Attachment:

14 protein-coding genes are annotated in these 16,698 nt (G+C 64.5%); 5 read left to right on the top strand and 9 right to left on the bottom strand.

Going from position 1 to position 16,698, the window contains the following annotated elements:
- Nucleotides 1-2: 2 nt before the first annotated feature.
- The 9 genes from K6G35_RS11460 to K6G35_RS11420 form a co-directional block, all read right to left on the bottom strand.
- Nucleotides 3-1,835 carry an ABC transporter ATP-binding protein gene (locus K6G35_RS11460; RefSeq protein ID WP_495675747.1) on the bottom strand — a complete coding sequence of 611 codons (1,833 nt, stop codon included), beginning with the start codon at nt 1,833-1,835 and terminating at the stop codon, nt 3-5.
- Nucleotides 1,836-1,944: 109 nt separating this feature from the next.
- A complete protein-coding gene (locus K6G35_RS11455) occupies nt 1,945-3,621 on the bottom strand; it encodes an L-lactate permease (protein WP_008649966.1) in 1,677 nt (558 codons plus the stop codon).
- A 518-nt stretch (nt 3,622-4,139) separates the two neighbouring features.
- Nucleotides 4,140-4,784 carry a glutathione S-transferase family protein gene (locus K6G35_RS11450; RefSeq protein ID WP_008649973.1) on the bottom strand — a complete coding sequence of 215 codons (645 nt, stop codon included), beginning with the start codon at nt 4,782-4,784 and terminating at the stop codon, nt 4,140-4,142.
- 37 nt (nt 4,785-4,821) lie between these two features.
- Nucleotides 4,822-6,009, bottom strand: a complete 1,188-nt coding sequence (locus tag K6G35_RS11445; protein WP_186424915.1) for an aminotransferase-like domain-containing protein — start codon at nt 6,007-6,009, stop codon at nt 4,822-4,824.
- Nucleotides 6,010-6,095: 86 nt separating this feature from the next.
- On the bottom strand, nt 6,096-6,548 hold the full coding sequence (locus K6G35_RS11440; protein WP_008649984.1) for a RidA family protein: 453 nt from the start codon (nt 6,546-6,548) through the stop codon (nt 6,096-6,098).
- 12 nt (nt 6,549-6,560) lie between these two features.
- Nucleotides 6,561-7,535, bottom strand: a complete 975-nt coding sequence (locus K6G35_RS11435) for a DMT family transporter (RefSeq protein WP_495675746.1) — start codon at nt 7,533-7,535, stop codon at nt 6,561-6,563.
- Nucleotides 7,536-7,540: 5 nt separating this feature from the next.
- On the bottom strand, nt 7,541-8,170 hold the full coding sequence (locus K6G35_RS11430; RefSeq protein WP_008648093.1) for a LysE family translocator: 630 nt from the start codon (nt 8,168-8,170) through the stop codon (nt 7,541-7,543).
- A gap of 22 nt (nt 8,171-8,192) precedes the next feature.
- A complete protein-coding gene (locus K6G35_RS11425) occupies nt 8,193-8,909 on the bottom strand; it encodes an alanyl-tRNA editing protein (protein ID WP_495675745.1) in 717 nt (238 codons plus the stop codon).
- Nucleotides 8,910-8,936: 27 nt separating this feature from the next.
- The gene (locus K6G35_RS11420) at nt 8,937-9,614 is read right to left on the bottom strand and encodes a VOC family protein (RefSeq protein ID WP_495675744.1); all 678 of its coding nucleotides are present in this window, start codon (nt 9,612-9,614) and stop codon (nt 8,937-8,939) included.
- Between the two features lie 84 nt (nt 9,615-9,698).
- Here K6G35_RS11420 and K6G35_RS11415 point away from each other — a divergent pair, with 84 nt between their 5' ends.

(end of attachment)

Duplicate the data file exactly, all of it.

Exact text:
14 protein-coding genes are annotated in these 16,698 nt (G+C 64.5%); 5 read left to right on the top strand and 9 right to left on the bottom strand.

Going from position 1 to position 16,698, the window contains the following annotated elements:
- Nucleotides 1-2: 2 nt before the first annotated feature.
- The 9 genes from K6G35_RS11460 to K6G35_RS11420 form a co-directional block, all read right to left on the bottom strand.
- Nucleotides 3-1,835 carry an ABC transporter ATP-binding protein gene (locus K6G35_RS11460; RefSeq protein ID WP_495675747.1) on the bottom strand — a complete coding sequence of 611 codons (1,833 nt, stop codon included), beginning with the start codon at nt 1,833-1,835 and terminating at the stop codon, nt 3-5.
- Nucleotides 1,836-1,944: 109 nt separating this feature from the next.
- A complete protein-coding gene (locus K6G35_RS11455) occupies nt 1,945-3,621 on the bottom strand; it encodes an L-lactate permease (protein WP_008649966.1) in 1,677 nt (558 codons plus the stop codon).
- A 518-nt stretch (nt 3,622-4,139) separates the two neighbouring features.
- Nucleotides 4,140-4,784 carry a glutathione S-transferase family protein gene (locus K6G35_RS11450; RefSeq protein ID WP_008649973.1) on the bottom strand — a complete coding sequence of 215 codons (645 nt, stop codon included), beginning with the start codon at nt 4,782-4,784 and terminating at the stop codon, nt 4,140-4,142.
- 37 nt (nt 4,785-4,821) lie between these two features.
- Nucleotides 4,822-6,009, bottom strand: a complete 1,188-nt coding sequence (locus tag K6G35_RS11445; protein WP_186424915.1) for an aminotransferase-like domain-containing protein — start codon at nt 6,007-6,009, stop codon at nt 4,822-4,824.
- Nucleotides 6,010-6,095: 86 nt separating this feature from the next.
- On the bottom strand, nt 6,096-6,548 hold the full coding sequence (locus K6G35_RS11440; protein WP_008649984.1) for a RidA family protein: 453 nt from the start codon (nt 6,546-6,548) through the stop codon (nt 6,096-6,098).
- 12 nt (nt 6,549-6,560) lie between these two features.
- Nucleotides 6,561-7,535, bottom strand: a complete 975-nt coding sequence (locus K6G35_RS11435) for a DMT family transporter (RefSeq protein WP_495675746.1) — start codon at nt 7,533-7,535, stop codon at nt 6,561-6,563.
- Nucleotides 7,536-7,540: 5 nt separating this feature from the next.
- On the bottom strand, nt 7,541-8,170 hold the full coding sequence (locus K6G35_RS11430; RefSeq protein WP_008648093.1) for a LysE family translocator: 630 nt from the start codon (nt 8,168-8,170) through the stop codon (nt 7,541-7,543).
- A gap of 22 nt (nt 8,171-8,192) precedes the next feature.
- A complete protein-coding gene (locus K6G35_RS11425) occupies nt 8,193-8,909 on the bottom strand; it encodes an alanyl-tRNA editing protein (protein ID WP_495675745.1) in 717 nt (238 codons plus the stop codon).
- Nucleotides 8,910-8,936: 27 nt separating this feature from the next.
- The gene (locus K6G35_RS11420) at nt 8,937-9,614 is read right to left on the bottom strand and encodes a VOC family protein (RefSeq protein ID WP_495675744.1); all 678 of its coding nucleotides are present in this window, start codon (nt 9,612-9,614) and stop codon (nt 8,937-8,939) included.
- Between the two features lie 84 nt (nt 9,615-9,698).
- Here K6G35_RS11420 and K6G35_RS11415 point away from each other — a divergent pair, with 84 nt between their 5' ends.